As the struggle goes in Tahrir Square on for the soul of Egypt, foreign policy analyst Ziya Meral says that the shape of country’s political future may be closest to that of Israel.
While President Mubarak and his faithful inner circle are pulling all of their usual tricks to maintain power, the international community is busy conceiving scenarios for the future of Egypt.
For some, the future looks bleak. Doomsday projections include an immediate Islamist takeover of the country which would result in Islamisation of the seemingly secular country structures, end of neutral relations with Israel, cooperation with the “war on terror” and issues regarding Palestine, stability in economic relations, and access to key transportation routes. The archetype, which the process in Egypt is likened to in these scenarios, is Iran.
For others, the future looks bright. The word “revolution” evokes strong feelings of excitement and exhilaration. The long-awaited era of democracy, human rights, and socio-economic flourishing is seemingly right around the corner. Egypt will be able to accommodate both of its conservatives and liberals in an economic progress-driven, bold and independent government. The archetype, of which the future of Egypt is likened to by the optimists, is Turkey.
Yet, neither Turkey nor Iran is where Egypt’s today and tomorrow lies. The dynamics of the 1979 revolution in Iran and the socio-political and religious structures of the country differ dramatically from Egypt. With no uniting figure like Khomeini, who can appeal to a broad range of people and who can offer a new coherent and radical vision to ‘save’ the country, the Egyptian unrest does not have a specific path to follow. Unlike the strong hierarchical nature of Shi-ite faith, the Sunni Muslim Brotherhood is divided within itself and has no clear or coherent vision for the country, save for discourses on morality and religiosity accompanied by some rhetoric of democracy.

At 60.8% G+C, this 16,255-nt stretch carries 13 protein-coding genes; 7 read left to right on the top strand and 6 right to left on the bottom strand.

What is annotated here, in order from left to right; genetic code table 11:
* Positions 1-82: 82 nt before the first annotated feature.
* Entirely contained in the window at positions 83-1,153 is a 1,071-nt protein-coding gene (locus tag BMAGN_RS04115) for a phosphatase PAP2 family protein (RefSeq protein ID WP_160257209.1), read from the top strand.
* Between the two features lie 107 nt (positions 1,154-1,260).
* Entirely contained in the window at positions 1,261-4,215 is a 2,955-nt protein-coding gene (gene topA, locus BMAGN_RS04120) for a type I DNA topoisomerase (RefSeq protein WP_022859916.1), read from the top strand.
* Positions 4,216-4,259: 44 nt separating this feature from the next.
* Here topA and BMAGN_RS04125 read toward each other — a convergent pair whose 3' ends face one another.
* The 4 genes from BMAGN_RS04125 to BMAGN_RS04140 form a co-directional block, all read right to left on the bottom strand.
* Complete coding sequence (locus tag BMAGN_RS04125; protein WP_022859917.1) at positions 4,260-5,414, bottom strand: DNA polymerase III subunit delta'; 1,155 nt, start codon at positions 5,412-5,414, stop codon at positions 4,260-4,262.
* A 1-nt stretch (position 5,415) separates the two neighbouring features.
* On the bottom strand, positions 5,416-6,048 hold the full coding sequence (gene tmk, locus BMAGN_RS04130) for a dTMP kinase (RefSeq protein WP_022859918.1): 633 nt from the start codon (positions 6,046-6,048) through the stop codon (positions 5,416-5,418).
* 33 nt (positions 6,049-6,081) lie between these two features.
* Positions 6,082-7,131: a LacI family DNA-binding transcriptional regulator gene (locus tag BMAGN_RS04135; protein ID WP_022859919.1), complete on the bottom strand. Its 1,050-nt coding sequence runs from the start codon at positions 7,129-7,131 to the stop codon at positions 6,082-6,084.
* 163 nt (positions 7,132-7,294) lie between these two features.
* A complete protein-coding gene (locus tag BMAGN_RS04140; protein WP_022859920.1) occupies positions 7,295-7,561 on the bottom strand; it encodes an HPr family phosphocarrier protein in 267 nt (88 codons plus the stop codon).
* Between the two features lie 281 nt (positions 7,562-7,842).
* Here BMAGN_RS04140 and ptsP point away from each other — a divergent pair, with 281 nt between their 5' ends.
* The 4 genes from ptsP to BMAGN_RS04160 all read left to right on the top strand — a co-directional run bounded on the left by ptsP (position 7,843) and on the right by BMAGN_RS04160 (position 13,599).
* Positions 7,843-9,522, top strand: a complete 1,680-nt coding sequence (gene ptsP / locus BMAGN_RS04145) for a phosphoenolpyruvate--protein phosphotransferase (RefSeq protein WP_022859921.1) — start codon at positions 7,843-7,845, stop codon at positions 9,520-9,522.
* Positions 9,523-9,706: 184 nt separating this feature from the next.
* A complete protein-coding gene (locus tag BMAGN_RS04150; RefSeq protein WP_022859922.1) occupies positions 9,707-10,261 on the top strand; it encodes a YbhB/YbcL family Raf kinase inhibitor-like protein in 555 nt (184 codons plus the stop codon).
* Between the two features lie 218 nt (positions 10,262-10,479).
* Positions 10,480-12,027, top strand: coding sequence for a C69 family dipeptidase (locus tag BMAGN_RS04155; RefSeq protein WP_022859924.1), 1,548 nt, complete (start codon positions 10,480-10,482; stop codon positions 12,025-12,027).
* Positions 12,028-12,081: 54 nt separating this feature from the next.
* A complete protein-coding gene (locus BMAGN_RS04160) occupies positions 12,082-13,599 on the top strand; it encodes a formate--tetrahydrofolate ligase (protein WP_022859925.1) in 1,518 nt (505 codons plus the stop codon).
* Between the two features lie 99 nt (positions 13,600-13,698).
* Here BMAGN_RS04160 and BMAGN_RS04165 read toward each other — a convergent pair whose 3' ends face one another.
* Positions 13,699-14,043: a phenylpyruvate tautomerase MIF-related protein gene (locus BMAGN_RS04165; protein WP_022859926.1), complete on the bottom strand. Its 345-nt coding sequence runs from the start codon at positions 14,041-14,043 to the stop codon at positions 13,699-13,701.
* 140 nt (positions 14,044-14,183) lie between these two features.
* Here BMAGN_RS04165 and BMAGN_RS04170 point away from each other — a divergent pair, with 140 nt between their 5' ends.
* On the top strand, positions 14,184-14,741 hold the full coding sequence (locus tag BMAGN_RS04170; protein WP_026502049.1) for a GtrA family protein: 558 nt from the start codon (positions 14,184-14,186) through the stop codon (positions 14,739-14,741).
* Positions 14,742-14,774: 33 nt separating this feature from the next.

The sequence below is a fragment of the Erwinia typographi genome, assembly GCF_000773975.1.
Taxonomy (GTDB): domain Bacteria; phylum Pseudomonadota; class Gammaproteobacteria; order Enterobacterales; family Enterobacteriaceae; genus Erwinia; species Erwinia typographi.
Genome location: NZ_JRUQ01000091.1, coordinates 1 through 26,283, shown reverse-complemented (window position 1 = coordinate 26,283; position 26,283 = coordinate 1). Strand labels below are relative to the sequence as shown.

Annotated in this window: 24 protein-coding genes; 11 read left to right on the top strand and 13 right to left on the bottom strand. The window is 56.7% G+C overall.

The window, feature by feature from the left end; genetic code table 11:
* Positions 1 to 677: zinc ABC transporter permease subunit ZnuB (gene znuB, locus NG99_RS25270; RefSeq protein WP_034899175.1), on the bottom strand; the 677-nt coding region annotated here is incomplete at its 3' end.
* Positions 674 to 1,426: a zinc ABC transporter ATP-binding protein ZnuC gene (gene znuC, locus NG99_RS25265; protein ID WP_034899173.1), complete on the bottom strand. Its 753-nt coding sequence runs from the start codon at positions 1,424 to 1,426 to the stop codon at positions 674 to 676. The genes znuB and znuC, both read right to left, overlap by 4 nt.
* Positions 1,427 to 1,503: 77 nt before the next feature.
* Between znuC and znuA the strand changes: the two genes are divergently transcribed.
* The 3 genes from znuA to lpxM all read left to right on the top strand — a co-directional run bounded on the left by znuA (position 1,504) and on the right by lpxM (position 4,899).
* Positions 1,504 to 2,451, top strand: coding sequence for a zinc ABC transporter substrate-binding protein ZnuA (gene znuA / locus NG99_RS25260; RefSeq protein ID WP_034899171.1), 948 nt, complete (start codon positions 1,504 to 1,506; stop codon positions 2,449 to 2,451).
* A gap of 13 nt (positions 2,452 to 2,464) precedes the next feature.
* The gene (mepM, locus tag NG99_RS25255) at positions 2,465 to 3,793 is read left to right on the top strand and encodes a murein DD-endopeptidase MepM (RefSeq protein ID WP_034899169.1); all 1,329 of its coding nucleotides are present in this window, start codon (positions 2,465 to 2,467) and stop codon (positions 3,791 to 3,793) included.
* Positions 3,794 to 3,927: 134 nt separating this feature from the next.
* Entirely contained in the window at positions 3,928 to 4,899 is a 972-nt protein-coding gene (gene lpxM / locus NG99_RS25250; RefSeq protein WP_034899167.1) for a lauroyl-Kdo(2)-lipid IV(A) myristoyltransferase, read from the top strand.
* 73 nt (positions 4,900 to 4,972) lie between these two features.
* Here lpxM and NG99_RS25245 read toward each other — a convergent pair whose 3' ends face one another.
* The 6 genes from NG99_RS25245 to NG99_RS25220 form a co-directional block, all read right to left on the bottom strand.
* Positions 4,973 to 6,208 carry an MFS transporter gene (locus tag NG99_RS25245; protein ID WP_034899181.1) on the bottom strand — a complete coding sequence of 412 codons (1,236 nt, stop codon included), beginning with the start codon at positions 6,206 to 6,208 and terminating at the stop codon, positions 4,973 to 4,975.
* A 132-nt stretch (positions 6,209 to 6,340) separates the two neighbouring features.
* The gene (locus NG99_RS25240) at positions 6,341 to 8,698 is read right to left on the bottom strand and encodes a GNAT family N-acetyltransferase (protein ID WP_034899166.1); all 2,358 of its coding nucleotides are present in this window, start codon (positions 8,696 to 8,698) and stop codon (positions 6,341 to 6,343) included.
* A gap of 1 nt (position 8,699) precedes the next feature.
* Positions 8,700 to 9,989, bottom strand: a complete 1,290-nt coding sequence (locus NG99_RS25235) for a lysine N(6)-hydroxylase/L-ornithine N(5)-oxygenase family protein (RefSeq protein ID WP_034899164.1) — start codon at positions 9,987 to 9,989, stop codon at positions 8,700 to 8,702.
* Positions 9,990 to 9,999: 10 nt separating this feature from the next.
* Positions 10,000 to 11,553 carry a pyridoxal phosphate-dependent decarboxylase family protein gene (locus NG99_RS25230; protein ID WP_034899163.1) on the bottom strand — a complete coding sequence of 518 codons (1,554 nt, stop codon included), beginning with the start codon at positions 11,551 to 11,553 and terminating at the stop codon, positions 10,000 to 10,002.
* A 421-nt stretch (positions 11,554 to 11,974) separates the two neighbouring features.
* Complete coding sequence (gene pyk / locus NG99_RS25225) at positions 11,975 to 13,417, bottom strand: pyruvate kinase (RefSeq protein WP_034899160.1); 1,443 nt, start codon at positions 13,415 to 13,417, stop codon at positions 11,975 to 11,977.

The vast majority of Egyptians do not want a backwards-looking Islamist country, but as Muslims, they want a government that is just and fair and upholds moral codes of Islam.
While the influence and actual capacity of the Muslim Brotherhood is often exaggerated, due to our own fears of Islamism and terror, the complexity and polyphony of the Egyptian social and political landscape are often overlooked. The vast majority of Egyptians do not want a backwards-looking Islamist country, but as Muslims, they want a government that is just and fair and upholds moral codes of Islam.
This is where the image of Turkey as a role model for Egypt seems to make sense. After all, the ruling AKP government in Turkey is just what Egyptians seem to want: a conservative Muslim government with a pragmatic appetite for financial gain and diplomatic independence. However, the factors which enabled AKP to formulate and achieve a new political horizon – such as the long historical process that has modified Islam and Islamists in Turkey, multiple political parties and free elections and strong external pressure for reform due to EU accession talks – are not readily available to Egypt.
Egyptian politics might eventually look like Turkey one day, but in order for that to happen, the country must be willing to endure a chaotic and often paralyzing political stage. Ironically, that first stage will look a lot like Israel.
The only current political narrative that can unite Egypt is nationalism, embodied by the Armed Forces and their positive stand amongst all segments of the Egyptian society. Thus, just like Israel, we have seen and will see more military figures seizing the moment and pursuing political careers.
Just like Israel, Egypt will find a working, but imperfect balance in accommodating religious and secular populations.
The social tensions between the Islamist, mildly Islamist, culturally conservative, socialist and liberal segments of the Egyptian society will continually be a point of contention, just like in Israel. And just like Israel, Egypt will find a working, but imperfect balance in accommodating religious and secular populations.
Increasing political freedoms in Egypt will result in formation of political parties that will reflect all of the colours of Egypt from its 12million-strong Coptic Christians to its Islamists and liberals, all competing to represent their agendas and visions. Thus, with no party having clear majority, subsequent Egyptian governments will be weak coalitions trying to bring together completely opposing political visions, just like Israeli politics.
But for now, the immediate outcome of this month’s social unrest will not be a “revolution” – a word which is now empty of meaning thanks to its frequent metaphorical use – but an “evolution”. And for all we know from our biological evolution, it will be a rather messy process before such an evolution reaches its excellence.
Ziya Meral is a Turkish analyst and a research associate at the Foreign Policy Centre, based in London.